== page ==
After completion of the prerequisite course, the same students commenced the 2016 online course utilising flipped classes. In this course students met every two weeks, for eight weeks, for one 90-minute VC. The students could self-select which VC, of the 26 on offer, to attend depending which time best suited their needs. Therefore, all VC were a homogenous mix of internal and external students. Student numbers varied between 15-25 students per class. Prior to attending a VC, students were required to complete two to three hours of the pre-class (flipped) activities that included core readings, viewing video clips, interpreting texts, self-assessment quizzes, research to address short answer questions based on clinical scenarios, and generating their own list of questions based on these activities to discuss and share with the group online. These activities served as a vehicle to equip students with LOTs such as remembering, understanding and application prior to attending the live class (Bloom, 1984; Lee & Lai, 2017).
At the start of the live 90-minute VC a short 5-10 online quiz, delivered utilising the VC polling feature, gauged whether students had engaged with the pre-class content. The VC format included addressing any questions pertaining to course assessments, discussion points taken from pre-class flipped activities where students could respond individually or work together in breakout rooms. The focus of the VC breakout rooms was on application of knowledge and development of HOTs These sessions were student driven with students discussing, sharing and asking questions of each other pertaining to the worksheets they had completed pre-class, and then all students regrouped with the tutor to ask further questions, answer questions, or respond to comments posed by the tutor. The VC content related activities followed on from the pre-class flipped activities and acted as a scaffolding exercise for students to explore and develop concepts, with an end goal of creating and submitting two final summative pieces of work.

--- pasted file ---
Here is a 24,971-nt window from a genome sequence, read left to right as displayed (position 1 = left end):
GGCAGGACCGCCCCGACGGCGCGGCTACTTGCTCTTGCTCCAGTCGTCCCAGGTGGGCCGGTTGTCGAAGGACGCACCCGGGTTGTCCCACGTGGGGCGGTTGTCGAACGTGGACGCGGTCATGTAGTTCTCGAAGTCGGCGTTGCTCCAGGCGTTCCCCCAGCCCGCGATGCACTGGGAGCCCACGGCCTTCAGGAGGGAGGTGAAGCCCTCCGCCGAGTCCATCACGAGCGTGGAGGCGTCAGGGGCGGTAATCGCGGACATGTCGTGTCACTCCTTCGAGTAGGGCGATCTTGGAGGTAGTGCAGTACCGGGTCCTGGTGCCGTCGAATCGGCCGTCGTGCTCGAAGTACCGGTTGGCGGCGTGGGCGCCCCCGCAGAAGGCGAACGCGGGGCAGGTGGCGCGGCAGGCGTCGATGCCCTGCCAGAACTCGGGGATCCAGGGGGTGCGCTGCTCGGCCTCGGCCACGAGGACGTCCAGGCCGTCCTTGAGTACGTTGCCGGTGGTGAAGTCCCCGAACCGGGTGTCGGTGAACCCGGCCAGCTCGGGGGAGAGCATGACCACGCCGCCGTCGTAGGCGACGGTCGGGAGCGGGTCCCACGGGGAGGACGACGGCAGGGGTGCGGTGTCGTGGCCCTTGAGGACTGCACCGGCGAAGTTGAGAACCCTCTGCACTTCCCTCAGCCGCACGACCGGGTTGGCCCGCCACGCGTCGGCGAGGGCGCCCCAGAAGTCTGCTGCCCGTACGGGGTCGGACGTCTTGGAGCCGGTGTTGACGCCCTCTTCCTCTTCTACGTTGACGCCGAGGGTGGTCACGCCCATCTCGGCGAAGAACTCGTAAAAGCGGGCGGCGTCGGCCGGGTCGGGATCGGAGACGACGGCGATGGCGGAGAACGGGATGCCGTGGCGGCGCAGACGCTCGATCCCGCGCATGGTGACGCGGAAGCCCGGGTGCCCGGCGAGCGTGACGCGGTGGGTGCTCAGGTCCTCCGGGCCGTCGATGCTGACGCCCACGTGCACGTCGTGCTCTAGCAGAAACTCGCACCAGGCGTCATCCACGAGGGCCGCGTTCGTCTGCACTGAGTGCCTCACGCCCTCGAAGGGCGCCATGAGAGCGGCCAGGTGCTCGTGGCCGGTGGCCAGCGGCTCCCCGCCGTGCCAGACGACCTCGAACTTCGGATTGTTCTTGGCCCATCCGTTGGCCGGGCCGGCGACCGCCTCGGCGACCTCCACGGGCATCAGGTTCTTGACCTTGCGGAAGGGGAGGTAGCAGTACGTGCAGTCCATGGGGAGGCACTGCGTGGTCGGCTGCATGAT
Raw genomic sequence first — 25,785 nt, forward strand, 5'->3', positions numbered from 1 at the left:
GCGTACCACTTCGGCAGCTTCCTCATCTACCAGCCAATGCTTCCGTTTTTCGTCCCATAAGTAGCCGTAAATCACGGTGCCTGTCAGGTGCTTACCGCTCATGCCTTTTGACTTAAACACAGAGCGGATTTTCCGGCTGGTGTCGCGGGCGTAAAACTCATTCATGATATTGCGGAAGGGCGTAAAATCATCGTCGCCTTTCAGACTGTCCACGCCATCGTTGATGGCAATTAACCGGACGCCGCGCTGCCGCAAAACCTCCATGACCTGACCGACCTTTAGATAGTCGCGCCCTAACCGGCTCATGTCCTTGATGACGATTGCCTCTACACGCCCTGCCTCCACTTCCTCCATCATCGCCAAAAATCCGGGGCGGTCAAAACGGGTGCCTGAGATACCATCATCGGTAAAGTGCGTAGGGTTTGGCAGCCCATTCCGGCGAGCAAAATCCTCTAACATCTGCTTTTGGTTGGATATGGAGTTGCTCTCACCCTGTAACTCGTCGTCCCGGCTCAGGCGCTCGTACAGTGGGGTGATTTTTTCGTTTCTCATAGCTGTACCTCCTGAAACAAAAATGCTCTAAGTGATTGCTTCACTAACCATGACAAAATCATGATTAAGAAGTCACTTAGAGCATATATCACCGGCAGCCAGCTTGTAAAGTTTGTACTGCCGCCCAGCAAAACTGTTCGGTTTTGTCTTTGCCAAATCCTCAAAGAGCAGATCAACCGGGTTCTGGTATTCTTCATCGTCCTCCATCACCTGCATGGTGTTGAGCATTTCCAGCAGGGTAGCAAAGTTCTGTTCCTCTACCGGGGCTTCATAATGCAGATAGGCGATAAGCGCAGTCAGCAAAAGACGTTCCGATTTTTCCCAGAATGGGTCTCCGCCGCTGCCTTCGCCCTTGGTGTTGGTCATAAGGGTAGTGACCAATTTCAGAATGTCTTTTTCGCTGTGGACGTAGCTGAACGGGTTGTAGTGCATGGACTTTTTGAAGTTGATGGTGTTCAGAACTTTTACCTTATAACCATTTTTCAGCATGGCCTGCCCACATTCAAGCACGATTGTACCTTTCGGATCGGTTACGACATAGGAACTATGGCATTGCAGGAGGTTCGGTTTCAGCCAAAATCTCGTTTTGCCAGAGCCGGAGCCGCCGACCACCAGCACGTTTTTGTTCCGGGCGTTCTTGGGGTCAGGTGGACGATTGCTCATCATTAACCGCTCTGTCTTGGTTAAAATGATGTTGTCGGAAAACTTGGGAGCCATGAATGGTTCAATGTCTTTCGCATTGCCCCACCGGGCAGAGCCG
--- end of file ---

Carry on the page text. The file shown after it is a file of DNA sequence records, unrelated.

There was little difference in students' academic achievement between the two course deliveries (online-f2f mixed mode versus online flipped). In 2015 students average final score for the online-f2f mixed mode course was 63.0% (internals 60%; externals 66%) with a course pass rate of 96% (after supplementary exams offered). In 2016 students average final score for the online course was 62.0% (internals 58%; externals 66%), with a course pass rate of 97% (after supplementary exams offered).
Student Satisfaction with course
Student ratings for the course evaluation instrument (CEI) question: "Overall I was satisfied with the quality of this course" were also compared between the two course delivery modes. Student satisfaction ratings for the online-f2f mixed mode course were 62% for internals (survey response rate (r) = 41%) and 58% for externals (r = 35%) compared to only 32% for internals (r = 40%) and 51% (r = 34%) for externals for the online flipped delivery.
Student perceptions of flipped virtual classroom delivery
Prior to commencing the online flipped course students completed a pre-course survey to provide feedback regarding their usual mode of engaging in more traditional non-flipped classes.
Post-course, these same students were surveyed with the same questions relating to their mode of engagement with the flipped classes. These responses are recorded in Table 1 (non-flipped) and Table 2 (flipped).
Additionally, in the post-course survey, students were encouraged to state any benefits, gained from their VC experience and any problems encountered. The authors analysed students' responses to the set questions and open-ended questions within the context of five themed topics. The questions relating to some of these themes are shown in Table 1 (nonflipped delivery) and Table 2 (flipped delivery).
Benefits of flipped learning